Sunday, February 04, 2007

About Finding Bread on TV

OK, first the admission that I watched Martha Stewart on TV in the middle of the day in the middle of the week. It was just while I was eating lunch in the den. Never mind the rest but know that I know that my friends mockingly call me Martha Stewart behind my back.

Anyway, the guest happened to be the baker of the famous Sullivan Street Bakery in New York City who was there to demonstrate his No-Knead Bread recipe which apparently everyone knew had been circulated widely on the Internet after publication in the New York Times. Intriguingly, Martha mentioned that she loved this recipe so much she took it with her on her recent cruise in the Greek Islands (!) and the on-board chef graciously made if for her shipmates…so they would not have to be without New York bread I guess…God forbid they would eat bread made in Greece?. Anyway, in the TV demo kitchen, Martha submissively made the bread along side of the baker and although she played with her dough much more than instructed and insisted on adding more salt that he directed – even when he warned against adding too much - it did look easy and I searched for and easily found the recipe online.

Besides having to have a large dutch oven pot, the only difficult thing about this recipe is that you have to plan about 20 hours ahead of time and work backwards so that you’re not putting the bread in the oven at 2 am or something. For me, starting in the evening for a noon-ish or early evening final product the next day is perfect. The first steps seem ridiculously simple, considering the sophistication of the final product. You mix dry flour, yeast and salt (so Biblical, so simple), add some water and put it away for 12-18 hours. This gooey mess doesn’t do much but rise a little and bubble. When you get back to it, it looks particularly unappetizingly grey and indeed, alive. After you play with it just a little (this is the part Martha wanted to over-do), give it a gentle dusting of corn meal, and then leave it alone for another 2 hours, it’s ready to go in the oven. So far, mine have taken less time that the recipe suggested, about 30 minutes with the lid on, then only 10-15 minutes with the lid off. Then voila, a gorgeous loaf of break that is probably $10 in a New York City bakery. Astoundingly easy.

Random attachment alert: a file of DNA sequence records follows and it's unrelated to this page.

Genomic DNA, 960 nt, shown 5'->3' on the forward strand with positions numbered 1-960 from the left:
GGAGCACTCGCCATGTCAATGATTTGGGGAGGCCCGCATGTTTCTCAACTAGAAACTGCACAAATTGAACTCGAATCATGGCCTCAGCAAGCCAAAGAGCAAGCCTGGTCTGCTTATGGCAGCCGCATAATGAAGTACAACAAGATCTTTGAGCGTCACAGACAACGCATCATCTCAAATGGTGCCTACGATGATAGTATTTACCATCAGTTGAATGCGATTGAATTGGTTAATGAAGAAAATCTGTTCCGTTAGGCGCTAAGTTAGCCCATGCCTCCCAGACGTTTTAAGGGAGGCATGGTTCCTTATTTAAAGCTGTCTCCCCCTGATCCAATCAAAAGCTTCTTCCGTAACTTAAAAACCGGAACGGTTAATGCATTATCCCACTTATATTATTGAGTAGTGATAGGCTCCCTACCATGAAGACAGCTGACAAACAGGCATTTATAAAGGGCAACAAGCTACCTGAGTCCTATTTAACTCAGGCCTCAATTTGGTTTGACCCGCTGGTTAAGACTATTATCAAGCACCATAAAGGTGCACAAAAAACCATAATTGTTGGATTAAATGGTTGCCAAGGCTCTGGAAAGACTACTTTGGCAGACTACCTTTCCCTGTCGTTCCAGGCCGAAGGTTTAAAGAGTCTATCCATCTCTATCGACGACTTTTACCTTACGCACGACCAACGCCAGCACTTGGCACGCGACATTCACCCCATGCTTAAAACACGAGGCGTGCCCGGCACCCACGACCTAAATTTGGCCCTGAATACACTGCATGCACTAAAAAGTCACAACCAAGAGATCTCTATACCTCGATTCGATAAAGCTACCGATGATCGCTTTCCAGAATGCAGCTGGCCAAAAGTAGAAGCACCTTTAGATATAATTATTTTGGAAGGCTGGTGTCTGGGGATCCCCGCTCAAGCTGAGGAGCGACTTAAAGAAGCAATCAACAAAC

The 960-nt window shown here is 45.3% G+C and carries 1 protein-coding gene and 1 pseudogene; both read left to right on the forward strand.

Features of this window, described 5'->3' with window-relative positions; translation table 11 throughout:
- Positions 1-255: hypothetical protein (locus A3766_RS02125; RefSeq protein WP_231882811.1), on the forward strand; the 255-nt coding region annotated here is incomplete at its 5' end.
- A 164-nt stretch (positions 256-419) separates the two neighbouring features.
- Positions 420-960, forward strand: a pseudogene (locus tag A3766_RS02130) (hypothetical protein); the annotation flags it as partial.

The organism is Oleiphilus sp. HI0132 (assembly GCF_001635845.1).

I’m thinking that all the bakery owners in the world now hate this man for revealing the profit margins they are enjoying and revealing the simplicity of their ingredients and their art. Also for encouraging home cooks who had been intimidated out of the practice to start making bread again. I have.

Check this out: